The recent disclosure that funding to the North Carolina Natural Heritage Program was slashed in meat clever fashion comes as no surprise from a body of “conservative” lawmakers who have lost sight of the significance of the concept of conserving and documenting our state’s rich natural legacy. Ironically, it was a Republican governor, James Holshouser, who presided over the Tar Heel state when the concept of officially documenting the vastness of our plant and animal species and their habitats was promoted and funded in 1976.
An early North Carolina naturalist, John Brickell, observed in 1737: “Of the Plants growing in this Country, I have given an Account of the hundredth Part of what remains; a Catalogue of which would be a Work of many years, and more than the Age of one Man to perfect, or bring into regular classes, this Country being so very large and different in its situation and its Soil.”
North Carolina remains one of the most biologically diverse areas in terms of resident plant and animal species residing in a temperate climate. This legacy is a treasure, not a trophy to be squandered for short-term gain by politicians resorting to Machiavellian tactics. What better way to destroy the effectiveness of a governmental agency than death by a thousand cuts through underfunding.
I imagine attempting to outright eliminate the Natural Heritage Program might prove to be even more controversial. Hunters and sports fishermen are among some of the most ardent conservationists and advocates for expanding knowledge of the natural world. Most politicians are certainly mindful of their potential power in the polling booth.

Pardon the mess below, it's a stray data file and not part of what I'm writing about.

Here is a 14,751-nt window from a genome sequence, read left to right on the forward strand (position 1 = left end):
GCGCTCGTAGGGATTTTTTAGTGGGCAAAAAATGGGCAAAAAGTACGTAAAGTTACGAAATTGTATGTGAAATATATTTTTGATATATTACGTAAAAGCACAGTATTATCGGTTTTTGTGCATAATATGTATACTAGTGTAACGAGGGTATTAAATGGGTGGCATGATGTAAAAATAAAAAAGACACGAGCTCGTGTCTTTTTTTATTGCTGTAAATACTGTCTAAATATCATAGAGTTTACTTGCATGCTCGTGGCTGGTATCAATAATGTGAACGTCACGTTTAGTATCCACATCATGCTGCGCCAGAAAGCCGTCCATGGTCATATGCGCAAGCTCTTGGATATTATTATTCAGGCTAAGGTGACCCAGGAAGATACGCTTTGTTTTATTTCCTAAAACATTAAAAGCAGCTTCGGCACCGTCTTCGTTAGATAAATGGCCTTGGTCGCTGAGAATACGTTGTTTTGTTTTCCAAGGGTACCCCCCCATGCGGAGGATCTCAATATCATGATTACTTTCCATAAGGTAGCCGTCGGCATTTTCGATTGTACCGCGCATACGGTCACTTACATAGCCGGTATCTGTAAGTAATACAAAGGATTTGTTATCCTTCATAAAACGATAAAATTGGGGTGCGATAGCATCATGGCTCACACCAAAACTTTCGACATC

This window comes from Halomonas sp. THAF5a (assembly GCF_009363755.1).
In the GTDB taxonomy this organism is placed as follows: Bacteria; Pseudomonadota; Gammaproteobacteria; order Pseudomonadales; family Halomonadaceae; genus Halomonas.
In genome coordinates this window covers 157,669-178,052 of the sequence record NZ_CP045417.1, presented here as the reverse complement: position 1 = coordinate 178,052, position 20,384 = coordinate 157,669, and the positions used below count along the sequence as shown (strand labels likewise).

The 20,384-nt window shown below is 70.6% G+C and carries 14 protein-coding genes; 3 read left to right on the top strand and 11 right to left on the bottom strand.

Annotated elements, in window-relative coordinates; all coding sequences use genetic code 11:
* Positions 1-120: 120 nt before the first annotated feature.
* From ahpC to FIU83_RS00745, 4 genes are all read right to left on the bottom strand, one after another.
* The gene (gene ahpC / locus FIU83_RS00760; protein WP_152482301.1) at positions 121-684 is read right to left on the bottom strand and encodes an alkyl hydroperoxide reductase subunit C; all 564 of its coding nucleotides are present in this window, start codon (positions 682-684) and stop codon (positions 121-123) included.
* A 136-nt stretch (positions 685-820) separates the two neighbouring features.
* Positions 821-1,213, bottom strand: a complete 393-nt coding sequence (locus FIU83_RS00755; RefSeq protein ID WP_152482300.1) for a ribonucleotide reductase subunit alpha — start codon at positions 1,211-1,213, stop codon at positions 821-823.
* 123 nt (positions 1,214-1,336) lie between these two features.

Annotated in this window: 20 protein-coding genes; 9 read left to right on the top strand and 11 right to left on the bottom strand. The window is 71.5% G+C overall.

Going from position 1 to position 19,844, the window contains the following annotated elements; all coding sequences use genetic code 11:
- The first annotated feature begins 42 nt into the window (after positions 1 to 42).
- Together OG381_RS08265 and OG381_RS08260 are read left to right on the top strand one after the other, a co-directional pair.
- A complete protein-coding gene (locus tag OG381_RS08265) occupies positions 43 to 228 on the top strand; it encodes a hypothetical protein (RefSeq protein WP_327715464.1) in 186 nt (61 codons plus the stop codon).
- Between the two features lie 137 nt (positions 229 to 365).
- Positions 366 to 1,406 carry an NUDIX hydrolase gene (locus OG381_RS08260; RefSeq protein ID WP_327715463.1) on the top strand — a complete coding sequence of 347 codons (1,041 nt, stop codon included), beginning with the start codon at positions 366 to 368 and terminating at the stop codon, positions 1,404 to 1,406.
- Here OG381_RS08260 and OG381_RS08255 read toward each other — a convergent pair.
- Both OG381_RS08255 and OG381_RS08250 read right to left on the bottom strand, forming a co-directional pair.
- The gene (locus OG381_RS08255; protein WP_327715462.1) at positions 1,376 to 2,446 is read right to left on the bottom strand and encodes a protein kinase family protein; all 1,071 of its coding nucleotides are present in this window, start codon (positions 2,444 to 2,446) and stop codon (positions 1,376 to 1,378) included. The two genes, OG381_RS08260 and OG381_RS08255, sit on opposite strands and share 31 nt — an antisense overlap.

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A pioneering wildlife biologist, Aldo Leopold, stated nearly seven decades ago: “The last word in ignorance is the man who says of an animal or plant, ‘What good is it?’ If the land mechanism as a whole is good, then every part is good whether we understand it or not. If the biota, in the course of aeons, has built something we like but do not understand, then who but a fool would discard seemingly useless parts? To keep every cog and wheel is the first precaution of intelligent tinkering.”
North Carolina recently documented its 10 millionth human resident, underscoring increased pressure facing at-risk animals, plants and ecosystems in all geographic regions of the state. The budget for the Natural Heritage Program should be restored to surpass previous funding to prioritize recognition and protection of the irreplaceable. A species or an original habitat cannot be duplicated in a laboratory or a conservative think tank.
Practicing responsible research and conservation is a refusal to maintain a myopic approach toward safeguarding a rich birthright for our children’s children.
Greg Bruhn, a retired guidance counselor and employee of the N.C. State University grounds management division, lives in Raleigh.